Colour in design - colour functions and perception

Colour has always been in architecture. It is an integral part of both construction materials and light, which falls on these materials. It is present on flat surfaces and bodies, helps to organize space, strengthens the feeling of architectural choices. It is a recognizable sign and a basic communication medium. If colour did not exist, architecture would be deprived of the real dimension - not only because colour provides it with a positive aesthetic value but also due to its practical role: information, decoration and finally its strong impact on the human psyche.


Colour in architecture is an important element influencing perception of the building, emphasizing the functional content and deciding on aesthetic qualities of the composition. The differences of the three basic colour parameters - shade, brightness and saturation - make it possible to distinguish and identify a particular element and its location in space.


  • Shade - the differences in perception of shades are the result of different wavelengths of visible light - from the longest waves of red to the shortest waves of violet. In the light spectrum, between red and violet, the shades of orange, yellow, green, and blue are also distinguishable. All colour gradations - from the most saturated to white, grey or black - have the same shade. Colour wheel contains a basic arrangement of spatial shades. There are eleven basic colour names in many languages of the world. These are chromatic colours: red, green, yellow, blue, brown, orange, pink and purple and achromatic: white, black and grey.
  • Brightness - defined in the range 0 (black) - 100 (white) means the amount of light reflected from the surface of a particular colour compared to the amount of light reflected from the white surface. Different shades have so-called own brightness - yellow is the brightest colour, red and green feature average brightness, whereas blue and lowest brightness. Brightness is subject to change when source, direction and distance from the light changes, and each colour may appear lighter or darker depending on the environment.
  • Saturation - intensity, chromaticity determines the position of a particular colour shade between the pole of pure colour with maximum saturation and grey. Highly saturated colours are strong, intense, attract attention; lowly saturated colours are close to grey and have a neutral character.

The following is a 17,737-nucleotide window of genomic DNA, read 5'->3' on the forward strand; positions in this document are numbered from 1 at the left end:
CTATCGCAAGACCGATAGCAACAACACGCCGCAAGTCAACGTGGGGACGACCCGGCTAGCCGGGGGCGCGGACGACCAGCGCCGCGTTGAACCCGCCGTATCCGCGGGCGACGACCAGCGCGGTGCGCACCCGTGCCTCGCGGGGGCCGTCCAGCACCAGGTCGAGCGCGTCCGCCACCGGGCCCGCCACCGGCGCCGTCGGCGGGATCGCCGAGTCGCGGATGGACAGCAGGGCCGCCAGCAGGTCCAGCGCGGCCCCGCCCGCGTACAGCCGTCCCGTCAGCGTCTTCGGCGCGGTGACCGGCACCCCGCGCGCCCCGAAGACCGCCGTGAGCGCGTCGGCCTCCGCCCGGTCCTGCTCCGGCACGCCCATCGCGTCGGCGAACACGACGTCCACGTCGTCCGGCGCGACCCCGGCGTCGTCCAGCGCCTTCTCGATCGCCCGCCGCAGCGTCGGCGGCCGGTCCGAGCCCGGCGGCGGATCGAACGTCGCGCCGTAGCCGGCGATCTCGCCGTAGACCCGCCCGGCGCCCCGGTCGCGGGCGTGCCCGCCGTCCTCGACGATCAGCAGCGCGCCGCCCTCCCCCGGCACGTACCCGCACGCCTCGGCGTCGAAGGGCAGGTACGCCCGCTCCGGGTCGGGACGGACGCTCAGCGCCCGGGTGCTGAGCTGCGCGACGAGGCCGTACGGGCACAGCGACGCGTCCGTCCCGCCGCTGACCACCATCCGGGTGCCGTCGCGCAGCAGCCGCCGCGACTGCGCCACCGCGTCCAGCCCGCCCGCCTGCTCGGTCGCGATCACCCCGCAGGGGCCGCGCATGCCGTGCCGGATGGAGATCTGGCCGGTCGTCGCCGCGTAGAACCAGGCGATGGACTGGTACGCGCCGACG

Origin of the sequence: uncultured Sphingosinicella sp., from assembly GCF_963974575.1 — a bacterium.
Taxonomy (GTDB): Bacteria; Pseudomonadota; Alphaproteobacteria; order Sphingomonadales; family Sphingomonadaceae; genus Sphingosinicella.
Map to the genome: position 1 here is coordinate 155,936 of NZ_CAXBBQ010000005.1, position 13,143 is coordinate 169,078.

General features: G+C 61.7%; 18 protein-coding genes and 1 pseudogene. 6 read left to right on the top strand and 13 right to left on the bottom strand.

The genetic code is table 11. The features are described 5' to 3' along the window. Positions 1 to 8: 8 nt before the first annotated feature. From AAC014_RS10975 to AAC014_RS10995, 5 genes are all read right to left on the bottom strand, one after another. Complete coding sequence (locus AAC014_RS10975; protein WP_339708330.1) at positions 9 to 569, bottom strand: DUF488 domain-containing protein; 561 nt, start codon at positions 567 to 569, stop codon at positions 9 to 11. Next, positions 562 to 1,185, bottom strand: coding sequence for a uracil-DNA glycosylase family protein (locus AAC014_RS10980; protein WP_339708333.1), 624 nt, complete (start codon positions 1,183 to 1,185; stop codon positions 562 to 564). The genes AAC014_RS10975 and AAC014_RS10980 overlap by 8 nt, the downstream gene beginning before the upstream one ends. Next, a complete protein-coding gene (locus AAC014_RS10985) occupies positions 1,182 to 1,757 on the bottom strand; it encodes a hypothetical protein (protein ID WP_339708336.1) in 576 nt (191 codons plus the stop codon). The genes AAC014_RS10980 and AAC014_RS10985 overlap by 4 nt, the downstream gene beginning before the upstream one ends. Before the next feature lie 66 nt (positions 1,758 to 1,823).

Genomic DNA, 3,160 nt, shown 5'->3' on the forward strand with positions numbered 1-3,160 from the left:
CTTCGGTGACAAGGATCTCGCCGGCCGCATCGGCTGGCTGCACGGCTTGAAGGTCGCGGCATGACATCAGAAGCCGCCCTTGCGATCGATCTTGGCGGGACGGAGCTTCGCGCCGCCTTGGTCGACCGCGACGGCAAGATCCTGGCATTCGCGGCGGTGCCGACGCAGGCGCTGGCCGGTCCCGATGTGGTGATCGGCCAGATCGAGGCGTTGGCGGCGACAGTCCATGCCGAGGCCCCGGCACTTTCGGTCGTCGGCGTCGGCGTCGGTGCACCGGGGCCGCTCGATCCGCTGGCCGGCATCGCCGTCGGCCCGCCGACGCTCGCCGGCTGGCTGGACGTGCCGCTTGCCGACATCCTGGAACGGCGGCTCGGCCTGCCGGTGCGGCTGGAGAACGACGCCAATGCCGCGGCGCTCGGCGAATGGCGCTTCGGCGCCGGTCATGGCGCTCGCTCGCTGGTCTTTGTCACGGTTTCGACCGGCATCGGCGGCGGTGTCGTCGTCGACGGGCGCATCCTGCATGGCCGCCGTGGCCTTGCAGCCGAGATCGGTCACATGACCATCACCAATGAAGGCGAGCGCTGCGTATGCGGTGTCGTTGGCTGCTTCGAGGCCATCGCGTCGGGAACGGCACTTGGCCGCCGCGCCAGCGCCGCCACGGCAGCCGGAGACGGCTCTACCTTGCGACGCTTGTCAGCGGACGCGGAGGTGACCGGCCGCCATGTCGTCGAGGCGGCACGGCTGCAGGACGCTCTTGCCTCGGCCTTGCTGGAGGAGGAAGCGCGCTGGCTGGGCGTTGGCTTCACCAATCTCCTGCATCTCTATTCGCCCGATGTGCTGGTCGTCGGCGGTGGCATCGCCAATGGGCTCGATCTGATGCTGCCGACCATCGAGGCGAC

• Clean colours - highly saturated and bright colours corresponding to so called own shade, since these colours attract attention the most, they are reserved mostly for relatively small areas
  • Pastel colours - highly saturated bright colours, often chosen for facades
  • Bright colour - lowly saturated bright colours, tone-down colours, often chosen for facades
  • Dark colours - dark colours of medium or low saturation
  • Rich colours - dark colours of high saturation

Colour also significantly influences the sensory evaluation of a particular composition - both in a positive and a negative sense. The role of colour, as an equivalent form of expression, is to reinforce and complement the form of a building by articulating various elements of its structure. Differentiated colour scheme allows to enhance the form, emphasizing its rhythm and divisions, highlighting important compositional elements, optical linking or division of structures, and even visual change of proportions. Colour can also appear as an ornament or a pattern decorating the facade. The building colouring should, in addition to functional and aesthetics roles, emanate certain emotional feelings. Its aim is to draw attention to specific elements of the construction or decoration, as well as to provide appropriate mental stimuli - especially those that will generate good mood and aesthetic satisfaction.


  • Utilitarian (functional-utility) - colour codes - colour standards, orientation in space, information, protection against weather conditions.
  • Decorative - aesthetic, decorative colour, superimposed, ornamentation, pattern, building mood, psychic effect.
  • Accent or camouflage - highlighting / hiding, emphasising / masking
  • Symbolic - cultural traditions, religious and historical relationships

Colour in architecture is of a material nature and depends on the form and the background. Its perception in space depends on the element it was placed (e.g. facade, roof, window frame, cornice), surface texture, its position and size, light and environment. The final colour effect in the external environment depends on many factors - colour itself, neighbouring colours, background colour, light source and observer.


  • natural colour such as stone, wood, clay and ceramic (e.g. brick), metals, colours of artificial materials such as plastics, glass.
  • pigmented, applied colour - facade paints and plasters.
  • light colour - media facades - colourful facade lighting mainly based on RGB led.

Despite individual differences in colour perception, there are some general reactions common to all people. Colours may seemingly zoom in or out, spread or focus, give the impression of cold or warm. They can seem light or heavy, and thus seemingly cheer up or overwhelm. This gives us an opportunity to consciously use these optical effects while choosing colours.



Author: Justyna-Tarajko Kowalska